Angiotensin converting enzyme inhibitors in acute myocardial infarction: Mechanisms of action
- Guy S Reeder, MD
Guy S Reeder, MD
- Section Editor — Coronary Disease
- Professor of Medicine
- Mayo Medical School
- Section Editor
- Juan Carlos Kaski, MD, DM, DSc, FRCP, FESC, FACC, FAHA
Juan Carlos Kaski, MD, DM, DSc, FRCP, FESC, FACC, FAHA
- Section Editor — Coronary Heart Disease
- Professor of Cardiovascular Science
- Head, Cardiovascular Sciences Research Centre
- St. George's, University of London
A number of modalities may be beneficial in the management of the patient with acute myocardial infarction (MI), including direct angioplasty or fibrinolysis, aspirin, angiotensin converting enzyme (ACE) inhibitors, beta blockers, and nitrates. (See "Overview of the acute management of ST elevation myocardial infarction" and "Overview of the acute management of unstable angina and non-ST elevation myocardial infarction".)
A meta-analysis concluded that administration of an ACE inhibitor within 3 to 16 days of infarction can slow the progression of cardiovascular disease and improve the survival rate (figure 1) . The mechanisms by which ACE inhibitors improve survival after MI will be reviewed here, beginning with a discussion of infarct expansion. The clinical data supporting the use of ACE inhibitors in this setting are presented elsewhere. (See "Angiotensin converting enzyme inhibitors and receptor blockers in acute myocardial infarction: Clinical trials".)
INFARCT EXPANSION AND REMODELING
Survivors of acute myocardial infarction (MI) have a significant risk of future cardiovascular events. Infarct expansion, due to thinning and stretching of the infarct zone, occurs within hours to days of a transmural MI and is an important prognostic determinant. Significant left ventricular dilation can begin within three hours from the onset of a first myocardial infarction, particularly among patients with anterior wall damage . Patients who develop infarct expansion have a high risk of developing heart failure and sudden death. Pathologic evidence of infarct expansion has been found in up to 60 percent of patients dying from complications of an MI .
Ventricular dilatation itself may be deleterious, independent of the reduction in overall myocardial contractility induced by the infarct. Consistent with this hypothesis is the observation in an animal study that preventing left ventricular dilatation with a restraining mesh placed over the anticipated area of infarction preserved left ventricular geometry and function .
Following the initial insult in the area of infarction, ventricular remodeling can lead to progressive regional myocardial dysfunction [5-8]. The remodeling process begins with myocyte necrosis and the formation of fibrotic scar; it is followed by elongation of the infarcted segment and then dilatation and hypertrophy of the border zone ventricular myocardium (figure 2). The extent of microvascular obstruction within the infarcted area during the early healing phase after an infarction is indicative of absent blood flow and predicts left ventricular remodeling and dilatation, independent of infarct size . There is no increase in interstitial fibrosis in the noninfarcted tissue remote from the scar ; this tissue retains normal contractility even though it is involved in the remodeling process. (See "Cardiac remodeling: Clinical assessment and therapy".)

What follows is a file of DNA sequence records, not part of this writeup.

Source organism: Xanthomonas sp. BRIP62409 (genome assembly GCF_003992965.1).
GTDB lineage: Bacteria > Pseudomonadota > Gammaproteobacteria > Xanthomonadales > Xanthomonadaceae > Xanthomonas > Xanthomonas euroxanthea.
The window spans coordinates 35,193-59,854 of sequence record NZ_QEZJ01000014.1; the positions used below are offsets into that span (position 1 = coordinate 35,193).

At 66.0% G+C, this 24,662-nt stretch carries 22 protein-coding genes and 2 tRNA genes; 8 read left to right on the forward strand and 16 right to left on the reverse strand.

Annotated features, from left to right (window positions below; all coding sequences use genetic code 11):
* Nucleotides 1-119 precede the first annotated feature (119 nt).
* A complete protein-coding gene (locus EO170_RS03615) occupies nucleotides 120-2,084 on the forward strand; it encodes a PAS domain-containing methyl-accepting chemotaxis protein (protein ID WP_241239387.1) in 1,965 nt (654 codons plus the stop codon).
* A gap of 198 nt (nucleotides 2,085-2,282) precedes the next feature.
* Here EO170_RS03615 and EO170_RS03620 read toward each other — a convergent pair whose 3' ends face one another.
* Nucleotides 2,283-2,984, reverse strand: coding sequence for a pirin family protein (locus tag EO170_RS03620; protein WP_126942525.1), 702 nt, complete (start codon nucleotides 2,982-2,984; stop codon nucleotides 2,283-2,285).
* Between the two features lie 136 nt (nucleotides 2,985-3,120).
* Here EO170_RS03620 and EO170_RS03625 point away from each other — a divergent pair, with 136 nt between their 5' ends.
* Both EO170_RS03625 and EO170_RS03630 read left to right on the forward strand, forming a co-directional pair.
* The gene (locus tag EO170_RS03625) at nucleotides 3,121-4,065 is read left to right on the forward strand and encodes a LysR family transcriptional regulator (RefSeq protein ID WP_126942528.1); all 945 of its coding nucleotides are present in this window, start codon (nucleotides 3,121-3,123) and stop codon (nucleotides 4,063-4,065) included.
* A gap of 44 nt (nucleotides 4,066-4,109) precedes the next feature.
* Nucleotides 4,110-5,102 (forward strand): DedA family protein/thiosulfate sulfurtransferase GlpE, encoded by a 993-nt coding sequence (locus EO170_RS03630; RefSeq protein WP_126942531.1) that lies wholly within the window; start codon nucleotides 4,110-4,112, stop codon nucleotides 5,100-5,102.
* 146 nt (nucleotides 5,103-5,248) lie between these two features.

- Flather MD, Yusuf S, Køber L, et al. Long-term ACE-inhibitor therapy in patients with heart failure or left-ventricular dysfunction: a systematic overview of data from individual patients. ACE-Inhibitor Myocardial Infarction Collaborative Group. Lancet 2000; 355:1575.
- Korup E, Dalsgaard D, Nyvad O, et al. Comparison of degrees of left ventricular dilation within three hours and up to six days after onset of first acute myocardial infarction. Am J Cardiol 1997; 80:449.
- Hutchins GM, Bulkley BH. Infarct expansion versus extension: two different complications of acute myocardial infarction. Am J Cardiol 1978; 41:1127.
- Kelley ST, Malekan R, Gorman JH 3rd, et al. Restraining infarct expansion preserves left ventricular geometry and function after acute anteroapical infarction. Circulation 1999; 99:135.
- Gaudron P, Eilles C, Kugler I, Ertl G. Progressive left ventricular dysfunction and remodeling after myocardial infarction. Potential mechanisms and early predictors. Circulation 1993; 87:755.
- Pfeffer MA, Braunwald E. Ventricular remodeling after myocardial infarction. Experimental observations and clinical implications. Circulation 1990; 81:1161.
- Pfeffer MA, Pfeffer JM, Lamas GA. Development and prevention of congestive heart failure following myocardial infarction. Circulation 1993; 87:IV120.
- Sutton MG, Sharpe N. Left ventricular remodeling after myocardial infarction: pathophysiology and therapy. Circulation 2000; 101:2981.
- Gerber BL, Rochitte CE, Melin JA, et al. Microvascular obstruction and left ventricular remodeling early after acute myocardial infarction. Circulation 2000; 101:2734.
- Marijianowski MM, Teeling P, Becker AE. Remodeling after myocardial infarction in humans is not associated with interstitial fibrosis of noninfarcted myocardium. J Am Coll Cardiol 1997; 30:76.
- Yousef ZR, Redwood SR, Marber MS. Postinfarction left ventricular remodelling: where are the theories and trials leading us? Heart 2000; 83:76.
- Konstam MA, Kronenberg MW, Rousseau MF, et al. Effects of the angiotensin converting enzyme inhibitor enalapril on the long-term progression of left ventricular dilatation in patients with asymptomatic systolic dysfunction. SOLVD (Studies of Left Ventricular Dysfunction) Investigators. Circulation 1993; 88:2277.